ABOUT

Somewhere between punk and blues – a porch and an alley – lies Radiator King, the performing/recording name of Boston native and Brooklyn based, Adam Silvestri. Established in 2011, Radiator King’s music shows influences from both Dylan and Strummer with a sound described by Boston blog Allston Pudding as something akin to what “Tom Waits locked in a room for a month with nothing but a copy of Springstein’s Nebraska” might produce. Whether alone with a guitar or backed by a band, Radiator King embodies the raw energy of punk, the grit and intricacy of delta blues, and the lyrical potency of folk in “songs that are the sonic equivalent to an old whiskey bar at the end of a dirt road.”

In early 2017, Radiator King released his third full length album, A Hollow Triumph After All. The record is at once celebratory & somber, deftly channeling the mood of a Crescent City second line, that holy brass-anchored yin-yang jazz-funeral tradition of New Orleans. A sacred and profound attempt to transcend pain, loss and suffering by celebrating a life well-lived, while at once acknowledging the darkly tragicomic Catch 22 of existence—that we’re born to die.

“We’re all down here together,” muses Adam Silvestri, the singer, songwriter and creative force behind Radiator King. “What connects us is the strife we share in struggle. It unites us, it makes us do wonderful things. There’s this proverb in Eastern philosophy—within crisis is opportunity. I very much believe that. I think that what people connect with in music often has to do with pain. So building this record around the idea of a New Orleans funeral procession—it’s about finding a way to overcome the pitfalls in life, to face them straight on and find the beauty in doing that. That’s what character is in my opinion. That’s what integrity is. Those moments of crisis are where we learn what we’re built of.”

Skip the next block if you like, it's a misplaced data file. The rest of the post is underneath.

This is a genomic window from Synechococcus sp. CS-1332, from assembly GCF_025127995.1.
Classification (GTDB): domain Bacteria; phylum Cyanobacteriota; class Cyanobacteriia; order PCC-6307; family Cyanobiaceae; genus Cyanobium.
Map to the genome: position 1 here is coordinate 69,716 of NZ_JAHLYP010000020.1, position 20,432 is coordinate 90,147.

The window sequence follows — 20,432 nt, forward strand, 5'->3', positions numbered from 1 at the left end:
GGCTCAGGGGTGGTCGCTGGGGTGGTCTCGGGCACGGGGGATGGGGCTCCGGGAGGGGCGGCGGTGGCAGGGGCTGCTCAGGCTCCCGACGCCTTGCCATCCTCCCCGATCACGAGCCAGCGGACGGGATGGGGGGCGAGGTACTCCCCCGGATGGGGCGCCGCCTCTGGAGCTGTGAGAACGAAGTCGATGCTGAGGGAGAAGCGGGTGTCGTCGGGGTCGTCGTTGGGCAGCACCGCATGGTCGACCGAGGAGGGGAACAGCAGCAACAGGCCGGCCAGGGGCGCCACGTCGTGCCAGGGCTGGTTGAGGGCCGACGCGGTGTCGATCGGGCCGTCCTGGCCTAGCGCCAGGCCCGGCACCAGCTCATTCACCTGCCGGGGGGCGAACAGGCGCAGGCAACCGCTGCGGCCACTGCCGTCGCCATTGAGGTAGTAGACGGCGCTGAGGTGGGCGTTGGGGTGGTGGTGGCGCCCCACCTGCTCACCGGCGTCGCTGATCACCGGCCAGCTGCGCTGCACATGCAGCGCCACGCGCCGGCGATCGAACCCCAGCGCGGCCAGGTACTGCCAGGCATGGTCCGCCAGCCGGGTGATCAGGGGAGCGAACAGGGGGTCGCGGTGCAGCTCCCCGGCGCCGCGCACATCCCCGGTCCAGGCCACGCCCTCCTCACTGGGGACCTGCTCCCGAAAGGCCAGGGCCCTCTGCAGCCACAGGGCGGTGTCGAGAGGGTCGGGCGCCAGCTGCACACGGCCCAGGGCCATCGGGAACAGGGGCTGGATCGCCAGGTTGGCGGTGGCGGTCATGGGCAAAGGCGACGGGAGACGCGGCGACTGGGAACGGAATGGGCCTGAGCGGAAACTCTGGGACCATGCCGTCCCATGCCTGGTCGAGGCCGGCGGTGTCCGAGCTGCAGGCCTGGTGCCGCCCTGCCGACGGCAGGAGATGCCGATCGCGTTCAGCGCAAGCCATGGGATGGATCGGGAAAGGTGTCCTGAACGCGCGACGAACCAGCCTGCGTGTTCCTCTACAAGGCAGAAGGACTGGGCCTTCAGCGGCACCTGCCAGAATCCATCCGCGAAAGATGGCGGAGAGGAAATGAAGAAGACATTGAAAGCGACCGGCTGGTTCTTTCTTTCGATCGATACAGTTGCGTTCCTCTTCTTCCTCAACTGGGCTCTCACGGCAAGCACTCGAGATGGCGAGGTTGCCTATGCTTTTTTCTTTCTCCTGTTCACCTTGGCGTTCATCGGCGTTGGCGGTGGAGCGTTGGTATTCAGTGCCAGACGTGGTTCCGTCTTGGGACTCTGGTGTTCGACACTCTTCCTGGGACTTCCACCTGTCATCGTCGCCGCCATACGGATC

A Boston native now hailing from New York, Silvestri has been featured at outlets such as Brooklyn Vegan, Punk News and Daytrotter. His latest Radiator King record was recorded at NYC’s Vibromonk Studios by producer/engineer Jesse Cannon, and features an all-star cast of session players including drummer Brian Viglione (Dresden Dolls, NIN, Violent Femmes) and accordion player/keyboardist Franz Nicolay (The Hold Steady, World/Inferno Friendship Society). The bulk of the recordings were cut live to tape.

“When I was working on the demos for this album, I left a lot of room for interpretation,” Silvestri says. “I wanted people who would understand intuitively what I was going for, which is a tough thing, but Jesse helped me find the right people. Vibromonk is essentially a warehouse—just this big open space. I wanted to deal with raw emotion. For musicians to follow their instincts and impulses. The beautiful moments in recording are unplanned—when you lose yourself, and you’re just playing and having a dialogue with the people around you.”